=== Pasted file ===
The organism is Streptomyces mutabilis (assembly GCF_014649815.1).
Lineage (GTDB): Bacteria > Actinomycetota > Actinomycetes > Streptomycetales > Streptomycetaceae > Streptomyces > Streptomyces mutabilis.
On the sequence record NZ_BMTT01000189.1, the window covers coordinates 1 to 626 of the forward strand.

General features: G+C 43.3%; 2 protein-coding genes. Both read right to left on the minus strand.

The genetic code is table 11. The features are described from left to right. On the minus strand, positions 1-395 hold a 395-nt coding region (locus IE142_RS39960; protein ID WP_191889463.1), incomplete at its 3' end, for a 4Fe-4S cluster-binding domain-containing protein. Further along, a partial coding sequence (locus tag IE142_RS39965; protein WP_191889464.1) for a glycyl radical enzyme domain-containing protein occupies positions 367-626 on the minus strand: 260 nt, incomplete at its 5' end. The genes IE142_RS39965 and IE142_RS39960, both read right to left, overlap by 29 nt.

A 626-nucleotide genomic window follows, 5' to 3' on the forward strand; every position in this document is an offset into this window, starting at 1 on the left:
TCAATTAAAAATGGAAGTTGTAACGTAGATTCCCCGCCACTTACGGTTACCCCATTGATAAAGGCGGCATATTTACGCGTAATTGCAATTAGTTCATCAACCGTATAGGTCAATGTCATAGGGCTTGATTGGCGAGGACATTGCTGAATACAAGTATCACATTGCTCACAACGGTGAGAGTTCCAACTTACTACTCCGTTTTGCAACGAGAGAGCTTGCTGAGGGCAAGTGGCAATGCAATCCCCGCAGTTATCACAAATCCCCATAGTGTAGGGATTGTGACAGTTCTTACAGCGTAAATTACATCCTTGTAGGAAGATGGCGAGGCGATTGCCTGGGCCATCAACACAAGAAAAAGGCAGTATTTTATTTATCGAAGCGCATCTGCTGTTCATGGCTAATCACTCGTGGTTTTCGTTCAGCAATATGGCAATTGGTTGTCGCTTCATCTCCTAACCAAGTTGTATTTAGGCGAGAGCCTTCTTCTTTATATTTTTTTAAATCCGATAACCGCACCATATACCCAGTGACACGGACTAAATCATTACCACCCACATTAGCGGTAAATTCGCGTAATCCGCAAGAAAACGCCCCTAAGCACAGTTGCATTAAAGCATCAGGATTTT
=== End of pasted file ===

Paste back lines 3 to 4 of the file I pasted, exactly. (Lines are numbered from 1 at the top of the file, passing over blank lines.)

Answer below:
On the sequence record NZ_BMTT01000189.1, the window covers coordinates 1 to 626 of the forward strand.

General features: G+C 43.3%; 2 protein-coding genes. Both read right to left on the minus strand.